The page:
I am sufficiently familiar with how various electric rate structures operate. Obviously, in your case, the TOD rate worked exactly as intended. Unfortunately, both TOD rates and demand rates are “blunt instruments”. TOD rates charge an average high and an average low, blurring the cost message. Your parents’ demand rate applied the demand charge regardless of actual system demand.

    Real time pricing, enabled through the smart grid, has the potential to reflect real power costs in rates. It may surprise you to learn the both the PJM grid and the Texas grid actually experience negative wholesale power costs during some periods.

    Your water heating and Thanksgiving experiences are both relatively strong arguments for gas appliances, which would have been unaffected.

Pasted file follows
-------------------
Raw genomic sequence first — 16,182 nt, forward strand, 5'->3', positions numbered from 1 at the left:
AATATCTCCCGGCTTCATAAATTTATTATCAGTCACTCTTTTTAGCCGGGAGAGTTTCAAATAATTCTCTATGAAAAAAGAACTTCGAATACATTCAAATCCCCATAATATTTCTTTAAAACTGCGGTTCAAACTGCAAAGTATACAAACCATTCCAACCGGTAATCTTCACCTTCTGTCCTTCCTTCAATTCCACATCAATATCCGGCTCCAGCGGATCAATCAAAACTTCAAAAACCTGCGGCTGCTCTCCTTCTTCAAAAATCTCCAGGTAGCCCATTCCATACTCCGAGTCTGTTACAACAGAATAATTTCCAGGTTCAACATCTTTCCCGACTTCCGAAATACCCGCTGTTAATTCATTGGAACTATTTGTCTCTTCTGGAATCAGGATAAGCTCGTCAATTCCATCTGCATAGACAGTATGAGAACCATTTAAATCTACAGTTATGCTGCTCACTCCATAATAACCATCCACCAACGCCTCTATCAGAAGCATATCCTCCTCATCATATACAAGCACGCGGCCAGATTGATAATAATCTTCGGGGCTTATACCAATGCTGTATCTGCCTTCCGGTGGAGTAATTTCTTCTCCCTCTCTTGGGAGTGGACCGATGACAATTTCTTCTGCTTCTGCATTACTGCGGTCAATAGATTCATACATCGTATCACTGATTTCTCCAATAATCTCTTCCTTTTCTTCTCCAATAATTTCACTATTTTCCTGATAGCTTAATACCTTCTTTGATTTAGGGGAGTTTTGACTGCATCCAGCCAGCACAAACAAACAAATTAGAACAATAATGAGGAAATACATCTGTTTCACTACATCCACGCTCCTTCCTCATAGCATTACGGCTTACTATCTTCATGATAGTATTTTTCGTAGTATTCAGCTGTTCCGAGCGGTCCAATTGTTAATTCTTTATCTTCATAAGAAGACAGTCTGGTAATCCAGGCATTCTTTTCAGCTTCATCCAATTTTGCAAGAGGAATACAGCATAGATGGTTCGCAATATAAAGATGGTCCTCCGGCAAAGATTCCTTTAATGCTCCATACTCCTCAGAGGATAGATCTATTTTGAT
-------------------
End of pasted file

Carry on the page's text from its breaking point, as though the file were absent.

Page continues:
My parents’ home in NJ on PSE&G’s lines was originally equipped with an oil boiler with a gravity circulation “instantaneous” hot water heater with an extremely limited heating and storage capacity. When I installed an electric water heater, so that they actually had enough hot water with which to do anything meaningful, I discovered that I could only install a heater with a limited kW rating because of limitations imposed by PSE&G. (That was many years ago and may no longer be the case.) I still got in a bit of “hot water” with my dad, because of the cost of actually having hot water. 🙂


  19. Industrial wind hostage tape released. | Allegheny Treasures